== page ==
RS: What projects are you currently working on?

JC: Being mostly a short story writer means I’m always in the middle of writing multiple somethings but I almost never have anything in progress that I can announce. I do have a story forthcoming at Uncanny Magazine and another story in the anthology, The Mythic Dream, forthcoming from Saga. As for what I’m currently writing, I have great hopes but nothing is locked down yet.

(This interview was posted early for my patrons on Patreon. Thank you!)

Bunny Chicken

Image

Bunny Chicken is a character I drew for a role-playing game I was sketching out called Cats and Dogs Living Together.

Bunny Chicken is a muscular, black domestic shorthair. He’s five years old, weighs twelve pounds of sheer strength, and is vain about his shining fur and whiskers. He thinks of himself as Alpha, master of all he surveys. He’s genuinely tough, but he’s been tame all his life–deep down, he wouldn’t be cat enough for the mean streets. He’s smart enough to see the benefits of power, but not to worry about consequences.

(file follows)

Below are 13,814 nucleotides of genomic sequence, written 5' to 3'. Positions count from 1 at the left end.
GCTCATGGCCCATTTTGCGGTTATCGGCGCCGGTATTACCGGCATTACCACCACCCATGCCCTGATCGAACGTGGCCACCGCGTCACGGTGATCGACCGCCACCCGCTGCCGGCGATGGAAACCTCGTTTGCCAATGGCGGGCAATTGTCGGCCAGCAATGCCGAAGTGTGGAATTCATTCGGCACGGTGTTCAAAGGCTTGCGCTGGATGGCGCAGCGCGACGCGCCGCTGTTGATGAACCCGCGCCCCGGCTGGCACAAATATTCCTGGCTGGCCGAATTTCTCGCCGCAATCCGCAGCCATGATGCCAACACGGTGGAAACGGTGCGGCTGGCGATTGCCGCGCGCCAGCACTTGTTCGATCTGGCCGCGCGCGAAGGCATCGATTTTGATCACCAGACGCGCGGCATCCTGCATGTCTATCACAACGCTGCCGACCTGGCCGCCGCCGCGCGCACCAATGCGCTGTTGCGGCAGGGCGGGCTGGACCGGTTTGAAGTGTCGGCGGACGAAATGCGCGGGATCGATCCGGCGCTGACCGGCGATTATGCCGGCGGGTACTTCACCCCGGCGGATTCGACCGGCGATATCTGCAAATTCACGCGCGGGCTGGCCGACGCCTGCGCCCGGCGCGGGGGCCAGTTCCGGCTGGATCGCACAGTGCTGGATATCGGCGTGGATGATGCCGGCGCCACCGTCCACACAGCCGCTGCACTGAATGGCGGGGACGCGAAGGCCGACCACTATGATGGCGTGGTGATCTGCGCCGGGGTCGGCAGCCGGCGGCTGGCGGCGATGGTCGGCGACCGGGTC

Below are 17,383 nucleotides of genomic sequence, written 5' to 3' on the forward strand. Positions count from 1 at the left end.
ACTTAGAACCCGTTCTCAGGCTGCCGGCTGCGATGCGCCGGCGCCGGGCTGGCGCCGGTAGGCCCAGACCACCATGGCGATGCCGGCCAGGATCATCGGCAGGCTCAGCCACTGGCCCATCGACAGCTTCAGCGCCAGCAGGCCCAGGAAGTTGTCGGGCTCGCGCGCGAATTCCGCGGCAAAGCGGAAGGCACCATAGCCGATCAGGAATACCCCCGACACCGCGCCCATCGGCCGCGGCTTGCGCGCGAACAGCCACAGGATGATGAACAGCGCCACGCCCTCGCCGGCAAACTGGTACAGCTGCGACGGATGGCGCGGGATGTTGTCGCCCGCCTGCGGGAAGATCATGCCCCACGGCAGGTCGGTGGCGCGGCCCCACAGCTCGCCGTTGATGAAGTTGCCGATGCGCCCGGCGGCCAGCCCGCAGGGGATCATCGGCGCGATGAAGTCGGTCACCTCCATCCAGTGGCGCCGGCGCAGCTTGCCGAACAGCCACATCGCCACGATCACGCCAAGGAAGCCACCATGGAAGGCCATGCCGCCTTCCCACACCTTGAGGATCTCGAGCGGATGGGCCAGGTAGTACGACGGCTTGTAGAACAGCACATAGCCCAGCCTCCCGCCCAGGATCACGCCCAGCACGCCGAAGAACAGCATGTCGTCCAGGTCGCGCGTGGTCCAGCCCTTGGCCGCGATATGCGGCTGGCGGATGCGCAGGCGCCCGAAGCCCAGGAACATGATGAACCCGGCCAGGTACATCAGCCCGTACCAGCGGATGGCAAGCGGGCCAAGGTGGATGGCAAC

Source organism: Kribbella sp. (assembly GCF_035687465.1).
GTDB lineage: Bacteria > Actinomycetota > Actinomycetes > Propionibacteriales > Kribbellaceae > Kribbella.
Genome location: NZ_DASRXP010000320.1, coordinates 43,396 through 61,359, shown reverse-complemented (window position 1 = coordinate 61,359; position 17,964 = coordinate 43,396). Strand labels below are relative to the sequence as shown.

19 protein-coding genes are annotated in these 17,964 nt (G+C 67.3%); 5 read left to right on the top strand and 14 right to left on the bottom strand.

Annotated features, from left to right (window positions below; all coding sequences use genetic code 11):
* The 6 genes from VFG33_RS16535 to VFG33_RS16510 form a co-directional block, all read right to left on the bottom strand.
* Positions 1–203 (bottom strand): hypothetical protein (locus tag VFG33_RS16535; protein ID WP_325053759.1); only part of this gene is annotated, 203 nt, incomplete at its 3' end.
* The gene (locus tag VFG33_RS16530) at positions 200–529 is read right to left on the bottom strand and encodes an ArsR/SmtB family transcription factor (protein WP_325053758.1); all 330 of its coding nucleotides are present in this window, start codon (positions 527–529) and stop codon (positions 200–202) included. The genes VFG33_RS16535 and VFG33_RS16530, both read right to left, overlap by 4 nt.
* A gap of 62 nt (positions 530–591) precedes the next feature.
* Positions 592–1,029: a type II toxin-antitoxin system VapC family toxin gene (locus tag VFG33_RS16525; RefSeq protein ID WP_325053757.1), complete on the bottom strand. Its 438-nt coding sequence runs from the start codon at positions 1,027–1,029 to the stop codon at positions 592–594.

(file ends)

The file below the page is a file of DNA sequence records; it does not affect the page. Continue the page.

(originally posted on my patreon)

Straight to the Point: What can we learn about ourselves from the world around us?

Verses of Sky & Stars: How to Write the Poetry and Science Fiction and FantasyMy online speculative poetry class, Verses of Sky & Stars, is coming up on June 9th! The class changes a little each time as the group composition does, but if you want to get a basic idea, I talk about why I like teaching it in this post from April:

As our understanding of the world grows to incorporate more science and technology, our metaphors grow to include them. The static human behavior of looking outside to understand ourselves combines with an evolving society to give us reference points that shift over time and cultures. … Science fiction wrestles with how to figure out the universe and our place in it. Poetry allows writers to focus on metaphors and internal states. Science fiction poetry can get straight to the point and ask, “What can we learn about ourselves from the world around us?”

Poetry requires intense linguistic control. Every word matters. Whether you’re a poet who wants to create fantastical verses, or a prose writer who wants to learn the finely tuned narrative power that poetry can teach, you’ll find something in this class. 

Over the course of a few brief lectures, peppered with plenty of writing exercises, we’ll discuss some common forms of speculative poetry, and the challenges they represent. I’ll also send you home with market listings, and lists great authors, poems, and books to pick up to continue your journey.

There is still time for you to join us next weekend. Enroll here at the Rambo Academy for Wayward Writers